top of page
Arizona Field Logo-WRound_edited.png

The Arizona Field Training Institute provides education and consulting for law enforcement and correction agencies to address the high expectations of law enforcement in today’s communities.  The Arizona Field Training Institute provides a 40-hour Basic FTO School which will certify through a demonstration of knowledge that the attendees have the knowledge and tools to become a certified field training officer. 


Having a properly formed Field Training Officer (FTO) program can protect agencies from potential liability from failures or discrepancies in the hiring process, retention of officers, documentation, training, supervision, or Civil Rights issues. One of the main requirements in a consent decree from the Department of Justice is to have a structured FTO program. 


In today’s law enforcement the people you serve demands legitimacy, trust, as well as accountability from their law enforcement professionals.  Look at the community expectations.  Legitimacy – having a knowledge of the laws, job duties, organizational policies, and community expectations, which combined develops the authority in which officers perform.  Trust – treating people with dignity and respect, giving individuals a voice during encounters, being neutral and transparent in decision making, and conveying trustworthy motives. Accountability – exhibiting the values and ethics of your agency, being aware of explicit biases, and having self-accountability for your individual actions.  These are the communities’ expectations, and many aspects of these expectations are subjective and difficult to write down and learn, much less try to teach to a new employee.  


The Arizona Field Training Institute program believes in the apprenticeship process which takes a new hired officer from the academic understanding and knowledge of the law enforcement profession and providing the on the job training necessary in the field to apply knowledge with actions. In Law Enforcement and Corrections, the academic knowledge provided in a classroom setting is complex with all the technical details of laws, the justice system theories of practice and exceptions to the rules and procedures, investigations, report writing, defensive tactics, driving, and firearms all in a 20-week academy.  Taking this raw academic knowledge of so many areas and putting it into use in the community where the stressors of life and death, fear and hysteria are real and unbridled, unlike in the classroom setting.  Making field training a dynamic environment in which to learn and develop the skills to demonstrate to the community the Officer-in-Training (OIT) has the legitimacy and trust to be a competent public servant, and to be held accountable to the higher standards that are put on them.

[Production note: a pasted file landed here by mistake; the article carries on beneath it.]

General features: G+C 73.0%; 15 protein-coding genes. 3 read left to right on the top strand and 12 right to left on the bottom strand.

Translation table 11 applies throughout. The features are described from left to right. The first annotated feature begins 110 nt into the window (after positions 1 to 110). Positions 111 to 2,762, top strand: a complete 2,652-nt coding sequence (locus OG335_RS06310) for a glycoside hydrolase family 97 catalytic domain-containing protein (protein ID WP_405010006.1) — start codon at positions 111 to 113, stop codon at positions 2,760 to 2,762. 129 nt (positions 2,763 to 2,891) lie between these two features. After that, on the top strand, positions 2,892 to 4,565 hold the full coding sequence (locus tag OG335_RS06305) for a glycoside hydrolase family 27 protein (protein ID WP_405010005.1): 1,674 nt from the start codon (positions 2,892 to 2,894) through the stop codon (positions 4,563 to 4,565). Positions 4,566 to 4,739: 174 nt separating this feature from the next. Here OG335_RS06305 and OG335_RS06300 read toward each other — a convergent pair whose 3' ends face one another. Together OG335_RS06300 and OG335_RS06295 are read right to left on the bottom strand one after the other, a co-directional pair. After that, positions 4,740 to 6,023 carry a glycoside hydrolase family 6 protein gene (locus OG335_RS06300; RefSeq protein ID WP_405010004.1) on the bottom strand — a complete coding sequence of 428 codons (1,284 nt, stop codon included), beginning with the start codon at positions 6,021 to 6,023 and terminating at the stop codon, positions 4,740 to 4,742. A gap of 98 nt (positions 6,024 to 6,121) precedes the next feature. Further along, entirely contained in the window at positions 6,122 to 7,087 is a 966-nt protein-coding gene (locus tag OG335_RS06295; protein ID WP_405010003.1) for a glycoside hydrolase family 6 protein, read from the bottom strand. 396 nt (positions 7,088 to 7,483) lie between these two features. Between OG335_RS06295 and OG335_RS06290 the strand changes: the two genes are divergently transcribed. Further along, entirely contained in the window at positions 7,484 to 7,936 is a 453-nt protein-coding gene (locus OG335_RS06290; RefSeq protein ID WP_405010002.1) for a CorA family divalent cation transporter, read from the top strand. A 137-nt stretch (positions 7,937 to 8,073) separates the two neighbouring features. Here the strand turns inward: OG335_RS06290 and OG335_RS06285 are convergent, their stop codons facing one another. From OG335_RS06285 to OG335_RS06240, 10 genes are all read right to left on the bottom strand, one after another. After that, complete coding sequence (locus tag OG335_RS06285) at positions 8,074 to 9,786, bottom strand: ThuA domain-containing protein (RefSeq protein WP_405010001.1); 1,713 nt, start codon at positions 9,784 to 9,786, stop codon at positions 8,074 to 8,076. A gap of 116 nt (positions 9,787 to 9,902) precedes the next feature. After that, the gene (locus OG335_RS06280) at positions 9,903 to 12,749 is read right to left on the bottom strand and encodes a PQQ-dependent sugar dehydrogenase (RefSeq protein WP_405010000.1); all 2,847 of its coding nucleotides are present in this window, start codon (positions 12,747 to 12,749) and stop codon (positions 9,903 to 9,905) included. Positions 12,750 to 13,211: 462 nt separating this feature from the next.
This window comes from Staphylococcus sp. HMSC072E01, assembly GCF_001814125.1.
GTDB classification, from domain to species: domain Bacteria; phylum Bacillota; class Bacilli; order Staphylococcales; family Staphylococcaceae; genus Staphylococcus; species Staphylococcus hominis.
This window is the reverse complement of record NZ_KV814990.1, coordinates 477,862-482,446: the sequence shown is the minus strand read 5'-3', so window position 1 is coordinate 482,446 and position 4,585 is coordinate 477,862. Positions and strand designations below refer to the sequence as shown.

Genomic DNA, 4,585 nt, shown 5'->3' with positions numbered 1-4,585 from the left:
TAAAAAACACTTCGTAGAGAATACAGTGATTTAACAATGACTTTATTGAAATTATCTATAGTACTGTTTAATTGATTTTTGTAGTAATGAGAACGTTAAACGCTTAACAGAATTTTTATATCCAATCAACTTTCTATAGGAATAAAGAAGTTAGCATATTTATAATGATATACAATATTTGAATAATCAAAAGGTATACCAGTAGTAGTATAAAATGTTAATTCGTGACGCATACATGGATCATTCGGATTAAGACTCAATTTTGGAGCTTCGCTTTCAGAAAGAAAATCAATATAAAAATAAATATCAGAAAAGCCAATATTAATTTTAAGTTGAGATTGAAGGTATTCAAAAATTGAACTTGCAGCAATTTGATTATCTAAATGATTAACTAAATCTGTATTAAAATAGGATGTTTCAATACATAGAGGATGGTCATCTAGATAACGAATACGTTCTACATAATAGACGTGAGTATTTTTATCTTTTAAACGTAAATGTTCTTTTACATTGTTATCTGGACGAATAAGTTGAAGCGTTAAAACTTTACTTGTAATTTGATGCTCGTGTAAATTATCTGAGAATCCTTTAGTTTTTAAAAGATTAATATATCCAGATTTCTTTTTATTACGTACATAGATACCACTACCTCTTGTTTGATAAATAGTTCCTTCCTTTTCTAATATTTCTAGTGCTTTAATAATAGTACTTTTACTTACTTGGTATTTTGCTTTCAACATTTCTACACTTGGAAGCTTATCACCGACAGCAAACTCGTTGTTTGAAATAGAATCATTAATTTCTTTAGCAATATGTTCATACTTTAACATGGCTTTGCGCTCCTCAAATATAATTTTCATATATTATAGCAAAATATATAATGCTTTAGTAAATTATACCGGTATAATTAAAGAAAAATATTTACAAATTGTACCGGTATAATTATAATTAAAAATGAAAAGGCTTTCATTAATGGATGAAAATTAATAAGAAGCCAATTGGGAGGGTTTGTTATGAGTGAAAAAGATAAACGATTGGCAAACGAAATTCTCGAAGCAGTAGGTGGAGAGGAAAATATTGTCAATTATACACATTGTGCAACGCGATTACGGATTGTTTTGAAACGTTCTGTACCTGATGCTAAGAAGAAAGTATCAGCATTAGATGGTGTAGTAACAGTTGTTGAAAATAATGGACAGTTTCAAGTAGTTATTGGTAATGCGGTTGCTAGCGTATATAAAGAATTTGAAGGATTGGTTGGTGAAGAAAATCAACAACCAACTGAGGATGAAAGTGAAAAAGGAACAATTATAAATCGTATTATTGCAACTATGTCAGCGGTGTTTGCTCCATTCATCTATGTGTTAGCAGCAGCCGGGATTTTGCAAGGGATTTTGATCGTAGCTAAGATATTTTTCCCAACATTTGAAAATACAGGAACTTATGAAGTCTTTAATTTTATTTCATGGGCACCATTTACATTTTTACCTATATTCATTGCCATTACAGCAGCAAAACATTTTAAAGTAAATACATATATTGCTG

There are many areas of the communities’ expectations that just cannot be learned in a 15-week field training program.  This is where a strong structured FTO program becomes the essential component for a successful organization.  There is no way possible to teach every aspect of law enforcement within the FTO program so the structure of the FTO program must be written with key teaching points that strengthen the key foundational elements of policing which will create a strong foundation for a career to be built on.  Having a chain of command for the FTO program that is consistent and independent from swift changes to the program is a key component to a FTO program.  From OIT to Commander the philosophies and written directives within the FTO program must be followed and monitored for training that is inconsistent with the program.  The FTO and FTO supervisors being selected and vetted for value to the program is important for the quality of training of the OIT’s working through the program.  Your agency wants officers and supervisors dedicated to the FTO program, and who possess the knowledge and skills necessary to teach new employees.  The last component, which is often overlooked, is the training of supervisors in charge of the OIT while in the probationary phase and their continued training and mentoring.  This is the time when the probationary officers develop their work habits and need more guidance and monitoring than officers who are off probation.  


Each area that has been discussed should be done with the same dedication to training as those members of your Special Assignments Unit members.  With your agency focusing on the best and consistent training within your FTO program your FTO’s and Supervisors can change or reinforce the culture of the department and allow your officers to meet the high expectations set by your community for Legitimacy-Trust-Accountability.

Arizona Field Logo-Banner_edited.png
bottom of page